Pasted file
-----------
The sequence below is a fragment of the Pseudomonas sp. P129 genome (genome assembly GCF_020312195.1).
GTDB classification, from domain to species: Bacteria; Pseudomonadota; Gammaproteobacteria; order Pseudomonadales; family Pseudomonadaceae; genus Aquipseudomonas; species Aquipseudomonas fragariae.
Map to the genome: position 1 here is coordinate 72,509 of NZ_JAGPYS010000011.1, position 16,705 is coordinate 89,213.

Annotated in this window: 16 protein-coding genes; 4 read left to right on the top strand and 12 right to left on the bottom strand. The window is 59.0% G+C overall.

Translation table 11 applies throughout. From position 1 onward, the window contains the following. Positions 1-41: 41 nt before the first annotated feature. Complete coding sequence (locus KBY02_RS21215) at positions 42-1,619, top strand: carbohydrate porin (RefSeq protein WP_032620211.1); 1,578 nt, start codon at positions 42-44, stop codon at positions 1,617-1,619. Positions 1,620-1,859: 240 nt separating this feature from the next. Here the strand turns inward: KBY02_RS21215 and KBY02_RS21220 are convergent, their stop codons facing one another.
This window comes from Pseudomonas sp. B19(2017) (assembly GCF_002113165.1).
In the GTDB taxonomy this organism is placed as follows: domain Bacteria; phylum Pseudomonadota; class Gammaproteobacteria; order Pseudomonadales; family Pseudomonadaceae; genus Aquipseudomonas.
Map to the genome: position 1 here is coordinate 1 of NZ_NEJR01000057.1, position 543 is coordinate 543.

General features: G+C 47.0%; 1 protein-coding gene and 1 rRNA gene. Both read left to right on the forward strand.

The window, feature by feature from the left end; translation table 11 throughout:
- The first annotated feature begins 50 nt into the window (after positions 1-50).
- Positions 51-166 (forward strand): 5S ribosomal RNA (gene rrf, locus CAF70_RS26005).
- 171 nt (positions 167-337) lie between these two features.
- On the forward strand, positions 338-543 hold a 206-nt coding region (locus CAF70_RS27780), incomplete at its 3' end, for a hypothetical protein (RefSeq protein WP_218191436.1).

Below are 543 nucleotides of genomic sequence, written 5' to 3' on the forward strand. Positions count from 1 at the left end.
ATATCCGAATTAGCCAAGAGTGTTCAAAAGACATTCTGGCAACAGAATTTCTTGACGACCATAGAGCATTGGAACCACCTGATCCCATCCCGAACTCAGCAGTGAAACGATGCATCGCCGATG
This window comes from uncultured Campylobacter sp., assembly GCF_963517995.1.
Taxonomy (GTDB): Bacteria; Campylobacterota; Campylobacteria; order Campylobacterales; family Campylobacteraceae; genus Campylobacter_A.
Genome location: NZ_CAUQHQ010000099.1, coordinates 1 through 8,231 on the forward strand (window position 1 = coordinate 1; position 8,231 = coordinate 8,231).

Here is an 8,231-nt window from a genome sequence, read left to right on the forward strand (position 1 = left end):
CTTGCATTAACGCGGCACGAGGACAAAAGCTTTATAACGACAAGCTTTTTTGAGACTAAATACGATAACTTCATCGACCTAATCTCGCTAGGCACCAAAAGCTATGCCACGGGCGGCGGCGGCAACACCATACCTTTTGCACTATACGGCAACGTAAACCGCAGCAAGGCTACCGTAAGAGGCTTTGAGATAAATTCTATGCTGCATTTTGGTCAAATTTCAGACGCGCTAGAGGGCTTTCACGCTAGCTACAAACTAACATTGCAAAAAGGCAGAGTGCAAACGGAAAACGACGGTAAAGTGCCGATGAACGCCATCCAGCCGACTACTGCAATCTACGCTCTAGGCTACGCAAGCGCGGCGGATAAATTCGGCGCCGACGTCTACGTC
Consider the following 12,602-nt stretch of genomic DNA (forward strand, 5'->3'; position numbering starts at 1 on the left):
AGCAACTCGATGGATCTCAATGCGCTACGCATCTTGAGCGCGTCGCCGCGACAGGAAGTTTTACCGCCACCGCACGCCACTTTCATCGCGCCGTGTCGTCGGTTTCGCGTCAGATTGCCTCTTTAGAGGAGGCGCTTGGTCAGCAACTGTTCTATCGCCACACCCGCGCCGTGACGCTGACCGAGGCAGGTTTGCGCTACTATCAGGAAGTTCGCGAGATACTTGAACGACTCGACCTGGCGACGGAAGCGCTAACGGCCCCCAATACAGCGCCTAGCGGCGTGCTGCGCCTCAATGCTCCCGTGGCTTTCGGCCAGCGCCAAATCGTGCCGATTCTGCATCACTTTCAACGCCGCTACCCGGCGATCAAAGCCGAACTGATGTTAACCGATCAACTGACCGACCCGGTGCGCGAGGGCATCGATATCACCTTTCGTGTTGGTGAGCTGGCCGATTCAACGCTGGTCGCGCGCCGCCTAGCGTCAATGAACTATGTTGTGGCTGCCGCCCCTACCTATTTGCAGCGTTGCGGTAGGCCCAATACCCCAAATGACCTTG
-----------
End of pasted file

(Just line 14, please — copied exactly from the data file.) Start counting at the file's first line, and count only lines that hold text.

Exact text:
- On the forward strand, positions 338-543 hold a 206-nt coding region (locus CAF70_RS27780), incomplete at its 3' end, for a hypothetical protein (RefSeq protein WP_218191436.1).